On the Measurement and Interpretation of Surface Growth Strains
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An important stimulus to growth stress research has been the development in recent years of a number of growth strain measurement techniques. A whole range of techniques have been used for different purposes. The need for simple nondestructive measurements of surface strain in standing trees has been met by mechanical and electrical methods carried out on small isolated elements. The methods of plank-stripping and disk-cutting previously used to estimate internal residual strain distributions have been extended to obtain far more specific information. The data obtained indicate that residual growth strains and stresses over the tree surfaces are the result of regular and systematic induction of growth strains in the developing cambial zone. It will be seen that growth strains are closely related to variations of elastic modulus, basic density, shrinkage, fiber class, and other factors connected with tree form and crown positioning. Thus, for some species where severe growth stress problems are encountered, it may be possible to combine genetic selection and silvicultural practices based on a knowledge of growth stresses to produce a more uniform and homogeneous wood product. A recent review (Kubler 1986) gives a very complete discussion of the literature on growth strain measurements in trees.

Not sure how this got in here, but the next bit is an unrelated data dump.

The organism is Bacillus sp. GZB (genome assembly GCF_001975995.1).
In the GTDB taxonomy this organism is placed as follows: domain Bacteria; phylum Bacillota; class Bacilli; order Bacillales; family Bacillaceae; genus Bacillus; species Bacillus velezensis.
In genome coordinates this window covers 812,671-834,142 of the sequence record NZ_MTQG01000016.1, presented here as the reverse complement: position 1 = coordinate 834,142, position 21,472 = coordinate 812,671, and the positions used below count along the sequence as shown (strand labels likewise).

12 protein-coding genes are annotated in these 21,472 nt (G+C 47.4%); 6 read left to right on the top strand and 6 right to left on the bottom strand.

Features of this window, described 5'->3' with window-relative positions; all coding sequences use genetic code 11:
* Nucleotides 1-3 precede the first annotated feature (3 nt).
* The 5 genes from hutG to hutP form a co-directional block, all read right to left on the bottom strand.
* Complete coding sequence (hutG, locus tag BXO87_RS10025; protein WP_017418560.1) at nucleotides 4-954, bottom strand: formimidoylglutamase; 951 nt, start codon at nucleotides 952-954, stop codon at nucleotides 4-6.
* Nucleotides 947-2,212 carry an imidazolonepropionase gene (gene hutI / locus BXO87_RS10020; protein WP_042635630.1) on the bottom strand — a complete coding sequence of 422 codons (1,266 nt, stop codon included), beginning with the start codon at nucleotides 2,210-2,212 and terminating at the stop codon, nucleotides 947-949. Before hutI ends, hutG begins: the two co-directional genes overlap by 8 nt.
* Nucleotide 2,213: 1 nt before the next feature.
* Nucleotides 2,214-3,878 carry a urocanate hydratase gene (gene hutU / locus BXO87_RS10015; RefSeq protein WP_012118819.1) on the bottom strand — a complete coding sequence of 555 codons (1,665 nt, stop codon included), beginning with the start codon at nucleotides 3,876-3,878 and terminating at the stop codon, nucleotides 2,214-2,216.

KeywordsSurface Stress Growth Stress Compression Wood Tension Wood Surface Strain
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